Title

Single Pt Nanoparticle Impact Studies of Hydrogen Evolution on Si Photocathodes

Presentation Type

Event

Start Date

27-4-2019 9:30 AM

End Date

28-4-2019 10:44 AM

Abstract

Nanoparticle electrocatalysts are widely used for the production of renewable fuels, energy storage devices, and chemical sensors. Over the past ten years, analysis of single nanoparticle electrochemical events has emerged as a powerful tool for characterizing and understanding the inherent heterogeneity of synthesized nanoparticles. One of the long-term goals of this area of research is to understand and quantify the electrocatalytic behavior of nanoparticles at the single entity level. Here, we present a study of HER at the single nanoparticle level by monitoring stochastic collisions between Pt NPs and a substrate electrode. The experimental setup uses a small diameter microcapillary (≈1.3 µm) that is filled with a solution containing 1 mM HClO4 and Pt NPs and placed in contact with a semiconducting electrode, creating an electrochemical cell. We observe individual nanoparticle collisions and their current “blips” or “steps” which is an indication of the particle hitting the semiconductor or sticking to its surface when -300mV to -600mV are applied to the system. Although significant barriers exist in correlating a specific nanoparticle impact to a specific particle, important information such as the spike height, nanoparticle dwell time, and multi-peak impacts are studied and used to understand the physical and chemical environment of the particle during electrocatalysis. This study of HER highlights the inherent variability in populations of nanoparticle electrocatalysts and enable a better understanding to the nanoscale electrocatalytic properties which are most effective for the reaction.

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Apr 27th, 9:30 AM Apr 28th, 10:44 AM

Single Pt Nanoparticle Impact Studies of Hydrogen Evolution on Si Photocathodes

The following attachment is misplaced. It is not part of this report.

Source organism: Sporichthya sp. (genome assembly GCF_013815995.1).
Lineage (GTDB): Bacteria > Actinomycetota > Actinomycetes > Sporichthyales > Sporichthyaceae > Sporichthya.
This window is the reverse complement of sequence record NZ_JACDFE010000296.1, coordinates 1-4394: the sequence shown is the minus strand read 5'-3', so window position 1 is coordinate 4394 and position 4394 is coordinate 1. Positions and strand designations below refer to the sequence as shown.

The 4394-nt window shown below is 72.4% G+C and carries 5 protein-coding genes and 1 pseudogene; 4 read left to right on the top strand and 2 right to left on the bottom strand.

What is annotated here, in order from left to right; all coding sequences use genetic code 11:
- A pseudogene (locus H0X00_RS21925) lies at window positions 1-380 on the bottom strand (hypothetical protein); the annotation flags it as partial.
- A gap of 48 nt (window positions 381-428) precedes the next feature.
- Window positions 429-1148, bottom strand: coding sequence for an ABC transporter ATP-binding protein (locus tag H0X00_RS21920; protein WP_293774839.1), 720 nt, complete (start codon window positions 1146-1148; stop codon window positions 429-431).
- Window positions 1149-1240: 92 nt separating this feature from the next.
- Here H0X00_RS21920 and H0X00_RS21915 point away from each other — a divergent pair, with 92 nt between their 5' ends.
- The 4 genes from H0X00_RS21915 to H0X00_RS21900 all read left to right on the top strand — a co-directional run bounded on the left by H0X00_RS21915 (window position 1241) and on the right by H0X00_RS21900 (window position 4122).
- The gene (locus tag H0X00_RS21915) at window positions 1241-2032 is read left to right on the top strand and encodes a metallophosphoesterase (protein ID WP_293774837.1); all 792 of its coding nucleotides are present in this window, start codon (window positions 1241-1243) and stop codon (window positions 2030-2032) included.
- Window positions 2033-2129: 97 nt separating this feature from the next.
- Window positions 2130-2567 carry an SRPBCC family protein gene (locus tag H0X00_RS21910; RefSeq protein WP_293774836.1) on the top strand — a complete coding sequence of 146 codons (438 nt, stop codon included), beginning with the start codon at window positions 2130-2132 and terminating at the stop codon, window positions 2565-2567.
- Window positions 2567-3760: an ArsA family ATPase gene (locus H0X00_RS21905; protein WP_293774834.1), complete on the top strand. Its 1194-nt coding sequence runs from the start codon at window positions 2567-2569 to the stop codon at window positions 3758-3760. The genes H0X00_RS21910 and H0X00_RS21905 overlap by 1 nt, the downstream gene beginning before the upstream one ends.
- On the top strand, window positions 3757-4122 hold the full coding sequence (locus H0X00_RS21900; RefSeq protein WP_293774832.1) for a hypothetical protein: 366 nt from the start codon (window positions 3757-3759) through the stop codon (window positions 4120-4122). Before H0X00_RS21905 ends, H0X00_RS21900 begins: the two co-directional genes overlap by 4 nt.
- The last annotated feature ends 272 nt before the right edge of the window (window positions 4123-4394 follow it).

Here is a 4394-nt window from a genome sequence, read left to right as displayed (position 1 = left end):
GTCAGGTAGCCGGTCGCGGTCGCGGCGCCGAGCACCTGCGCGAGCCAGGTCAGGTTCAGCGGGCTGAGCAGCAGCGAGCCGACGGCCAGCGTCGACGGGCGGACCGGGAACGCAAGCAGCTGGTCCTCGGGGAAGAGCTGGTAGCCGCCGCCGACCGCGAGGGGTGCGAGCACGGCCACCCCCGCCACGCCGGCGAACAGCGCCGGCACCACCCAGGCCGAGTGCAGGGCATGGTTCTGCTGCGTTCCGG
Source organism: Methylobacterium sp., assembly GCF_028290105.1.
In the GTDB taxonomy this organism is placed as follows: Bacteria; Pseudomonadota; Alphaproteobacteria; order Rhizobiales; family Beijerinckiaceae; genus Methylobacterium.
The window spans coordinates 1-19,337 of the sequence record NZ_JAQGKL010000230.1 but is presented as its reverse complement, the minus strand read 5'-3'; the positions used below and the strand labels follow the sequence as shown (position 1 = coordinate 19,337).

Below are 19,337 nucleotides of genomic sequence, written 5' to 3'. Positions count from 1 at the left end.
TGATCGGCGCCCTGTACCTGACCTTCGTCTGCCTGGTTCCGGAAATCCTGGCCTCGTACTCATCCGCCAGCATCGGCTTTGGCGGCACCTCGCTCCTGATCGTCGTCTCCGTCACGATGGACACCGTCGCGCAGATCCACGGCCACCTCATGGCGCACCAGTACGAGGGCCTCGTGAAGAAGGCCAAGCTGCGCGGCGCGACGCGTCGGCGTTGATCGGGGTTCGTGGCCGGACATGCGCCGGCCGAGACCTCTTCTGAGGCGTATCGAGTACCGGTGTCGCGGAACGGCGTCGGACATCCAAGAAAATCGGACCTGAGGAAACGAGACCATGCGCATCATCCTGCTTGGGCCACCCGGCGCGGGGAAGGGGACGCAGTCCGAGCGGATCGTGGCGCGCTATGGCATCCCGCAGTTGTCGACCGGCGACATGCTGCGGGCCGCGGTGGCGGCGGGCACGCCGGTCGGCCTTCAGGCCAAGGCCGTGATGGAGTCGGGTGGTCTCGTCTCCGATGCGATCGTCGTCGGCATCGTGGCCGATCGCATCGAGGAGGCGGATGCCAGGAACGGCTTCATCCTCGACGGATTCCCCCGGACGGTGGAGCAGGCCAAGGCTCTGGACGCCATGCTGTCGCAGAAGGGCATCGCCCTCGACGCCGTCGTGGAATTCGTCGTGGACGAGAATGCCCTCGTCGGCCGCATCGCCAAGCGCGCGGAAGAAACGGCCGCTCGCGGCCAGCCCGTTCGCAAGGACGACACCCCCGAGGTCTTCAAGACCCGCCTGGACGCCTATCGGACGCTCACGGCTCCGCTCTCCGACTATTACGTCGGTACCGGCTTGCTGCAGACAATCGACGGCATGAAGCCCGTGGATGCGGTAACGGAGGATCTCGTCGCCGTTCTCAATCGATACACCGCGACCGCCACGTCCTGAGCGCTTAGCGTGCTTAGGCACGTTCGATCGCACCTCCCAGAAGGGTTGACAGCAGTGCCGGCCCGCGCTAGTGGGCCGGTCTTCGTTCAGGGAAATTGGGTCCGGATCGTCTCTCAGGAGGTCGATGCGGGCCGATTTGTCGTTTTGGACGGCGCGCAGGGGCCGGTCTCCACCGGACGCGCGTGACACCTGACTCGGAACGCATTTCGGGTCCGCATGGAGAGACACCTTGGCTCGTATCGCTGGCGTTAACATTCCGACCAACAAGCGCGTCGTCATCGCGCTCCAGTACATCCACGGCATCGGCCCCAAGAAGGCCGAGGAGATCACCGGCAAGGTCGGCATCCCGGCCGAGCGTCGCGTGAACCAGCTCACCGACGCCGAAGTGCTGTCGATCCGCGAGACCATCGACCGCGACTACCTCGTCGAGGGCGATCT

Nanoparticle electrocatalysts are widely used for the production of renewable fuels, energy storage devices, and chemical sensors. Over the past ten years, analysis of single nanoparticle electrochemical events has emerged as a powerful tool for characterizing and understanding the inherent heterogeneity of synthesized nanoparticles. One of the long-term goals of this area of research is to understand and quantify the electrocatalytic behavior of nanoparticles at the single entity level. Here, we present a study of HER at the single nanoparticle level by monitoring stochastic collisions between Pt NPs and a substrate electrode. The experimental setup uses a small diameter microcapillary (≈1.3 µm) that is filled with a solution containing 1 mM HClO4 and Pt NPs and placed in contact with a semiconducting electrode, creating an electrochemical cell. We observe individual nanoparticle collisions and their current “blips” or “steps” which is an indication of the particle hitting the semiconductor or sticking to its surface when -300mV to -600mV are applied to the system. Although significant barriers exist in correlating a specific nanoparticle impact to a specific particle, important information such as the spike height, nanoparticle dwell time, and multi-peak impacts are studied and used to understand the physical and chemical environment of the particle during electrocatalysis. This study of HER highlights the inherent variability in populations of nanoparticle electrocatalysts and enable a better understanding to the nanoscale electrocatalytic properties which are most effective for the reaction.